FAYETTE — Math teacher Kevin Pekkarinen took on the challenge of starting a computer science course at Fayette High School in the fall of 2017.
Pekkarinen does not have a degree in computer science. He used a professional development program to learn about coding and programming, and how to teach the subjects in the classroom.
He uses a program called CodeHS. It “provided the curriculum, the lesson plans, the quizzes, the problems, you know, everything I use,” he said.
Even more, he said, “it’s all online.”
“All the kids need is a computer and internet access, and they’re able to … do everything I ask for them,” Pekkarinen said.
According to Jill Wiseman, Fayette School District’s director of Curriculum, the district currently has 50 megabits of bandwidth (recently increased from 30). This is enough for the computer science class, which gives students freedom to be creative with technology.
“(Students) use technology in a lot of their classes. Almost every single class, I would assume, by now they have a Google Classroom,” Pekkarinen said. Google Classroom is an online application where teachers can post assignments and communicate with students.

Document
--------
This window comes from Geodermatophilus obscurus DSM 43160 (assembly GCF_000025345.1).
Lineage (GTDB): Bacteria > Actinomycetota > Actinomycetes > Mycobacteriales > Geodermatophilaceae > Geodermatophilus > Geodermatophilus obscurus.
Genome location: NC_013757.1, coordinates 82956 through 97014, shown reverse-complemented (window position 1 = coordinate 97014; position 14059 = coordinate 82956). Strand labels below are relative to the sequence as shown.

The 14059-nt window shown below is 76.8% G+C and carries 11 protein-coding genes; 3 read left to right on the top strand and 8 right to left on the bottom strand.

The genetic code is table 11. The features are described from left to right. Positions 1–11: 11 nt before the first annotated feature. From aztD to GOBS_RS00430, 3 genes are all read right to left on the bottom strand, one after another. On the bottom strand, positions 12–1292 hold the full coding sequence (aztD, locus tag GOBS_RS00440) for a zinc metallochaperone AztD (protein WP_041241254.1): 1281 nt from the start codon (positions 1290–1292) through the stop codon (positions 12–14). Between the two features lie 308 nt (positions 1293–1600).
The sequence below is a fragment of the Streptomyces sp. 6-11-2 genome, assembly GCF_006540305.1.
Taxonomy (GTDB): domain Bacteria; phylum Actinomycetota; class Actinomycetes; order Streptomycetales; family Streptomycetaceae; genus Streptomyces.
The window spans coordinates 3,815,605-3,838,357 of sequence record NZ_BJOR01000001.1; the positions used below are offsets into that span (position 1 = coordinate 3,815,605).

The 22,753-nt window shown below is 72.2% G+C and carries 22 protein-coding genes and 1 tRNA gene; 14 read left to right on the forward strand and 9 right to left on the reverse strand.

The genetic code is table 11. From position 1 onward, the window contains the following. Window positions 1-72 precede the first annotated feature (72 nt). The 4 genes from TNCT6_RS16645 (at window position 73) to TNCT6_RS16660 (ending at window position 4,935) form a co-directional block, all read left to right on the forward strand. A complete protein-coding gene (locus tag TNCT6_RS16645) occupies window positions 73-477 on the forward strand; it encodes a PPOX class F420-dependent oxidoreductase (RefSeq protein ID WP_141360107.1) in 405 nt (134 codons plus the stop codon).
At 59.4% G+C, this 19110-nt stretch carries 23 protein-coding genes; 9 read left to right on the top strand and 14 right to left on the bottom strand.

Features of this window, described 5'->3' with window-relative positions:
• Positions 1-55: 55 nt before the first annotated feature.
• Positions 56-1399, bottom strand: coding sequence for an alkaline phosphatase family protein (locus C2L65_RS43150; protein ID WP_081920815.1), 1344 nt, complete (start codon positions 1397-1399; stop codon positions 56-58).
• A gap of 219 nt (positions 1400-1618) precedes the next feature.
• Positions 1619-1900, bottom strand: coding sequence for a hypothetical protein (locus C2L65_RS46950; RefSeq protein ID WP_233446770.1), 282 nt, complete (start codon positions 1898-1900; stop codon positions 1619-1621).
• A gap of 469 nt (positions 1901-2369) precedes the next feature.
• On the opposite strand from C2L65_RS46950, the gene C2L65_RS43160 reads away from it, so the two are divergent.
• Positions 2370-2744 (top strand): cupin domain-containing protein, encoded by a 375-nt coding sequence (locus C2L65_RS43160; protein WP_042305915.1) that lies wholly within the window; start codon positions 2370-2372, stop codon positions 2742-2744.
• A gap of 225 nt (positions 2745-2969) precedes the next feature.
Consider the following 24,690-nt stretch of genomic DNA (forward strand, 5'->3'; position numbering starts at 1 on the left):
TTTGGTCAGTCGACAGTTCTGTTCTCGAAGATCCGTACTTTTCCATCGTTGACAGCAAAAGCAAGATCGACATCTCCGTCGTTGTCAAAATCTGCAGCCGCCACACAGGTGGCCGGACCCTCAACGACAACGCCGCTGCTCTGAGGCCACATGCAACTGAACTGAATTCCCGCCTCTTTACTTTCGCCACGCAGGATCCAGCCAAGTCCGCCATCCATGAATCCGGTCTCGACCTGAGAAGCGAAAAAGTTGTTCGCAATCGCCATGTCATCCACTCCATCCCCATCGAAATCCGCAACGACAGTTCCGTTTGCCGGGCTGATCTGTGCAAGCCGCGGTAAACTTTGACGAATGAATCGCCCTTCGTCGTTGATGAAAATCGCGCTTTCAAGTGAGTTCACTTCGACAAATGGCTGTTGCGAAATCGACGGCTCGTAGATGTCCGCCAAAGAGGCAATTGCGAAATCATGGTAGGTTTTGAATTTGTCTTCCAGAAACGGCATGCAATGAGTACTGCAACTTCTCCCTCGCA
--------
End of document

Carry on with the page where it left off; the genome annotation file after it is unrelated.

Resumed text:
Pekkarinen said that his students have been required to get on the internet, log into email and use Google Classroom throughout many of Fayette’s classes during the time he has been teaching there.
Fayette High School’s computer science class has six students. They filed in from a chaotic hallway near the end of an overcast Wednesday in December. They sat in pairs in a computer lab normally used for business classes. On the left sides of their screens they enter code, which contorts and adjusts objects on the right sides of their screens.
Elijah Houston and Josh Williams sat near the front of the class. Williams worked on a maze. The pathways spell out “Josh is rad.” Houston’s computer displayed a Magic 8 Ball, which answered typed-in yes-or-no questions with one of six responses.
Question: “Will it rain in Fayette?”
Houston said that he plans on continuing to learn computer science and wants to either learn how to create video games or even build his own computer, which he started trying to do over the summer.
Kaylee Mullins worked on code to create a Christmas tree. She raised and lowered the dimensions for height and width and tried swapping out bits of the code. The tree changed and moved as she narrowed in on the winning strategy.
Grant Himmelmann does statistics for the high school’s football team. His project partner, Jack Kindle, is a quarterback on the varsity team. Himmelmann says that he would like to create an app that makes it easier to record statistics during football games.
Pekkarinen said he shows instructional videos, provides handouts and keeps everyone paced to learn the same concepts at the same times, but for the most part his students work independently. He periodically circulates the classroom to observe and offer advice.
“Just give the kids a chance to be creative and they’ll surprise you,” Pekkarinen said.
“The kids I have in my computer science class are all great kids. They’re eager to learn. They’re excited to learn something new.”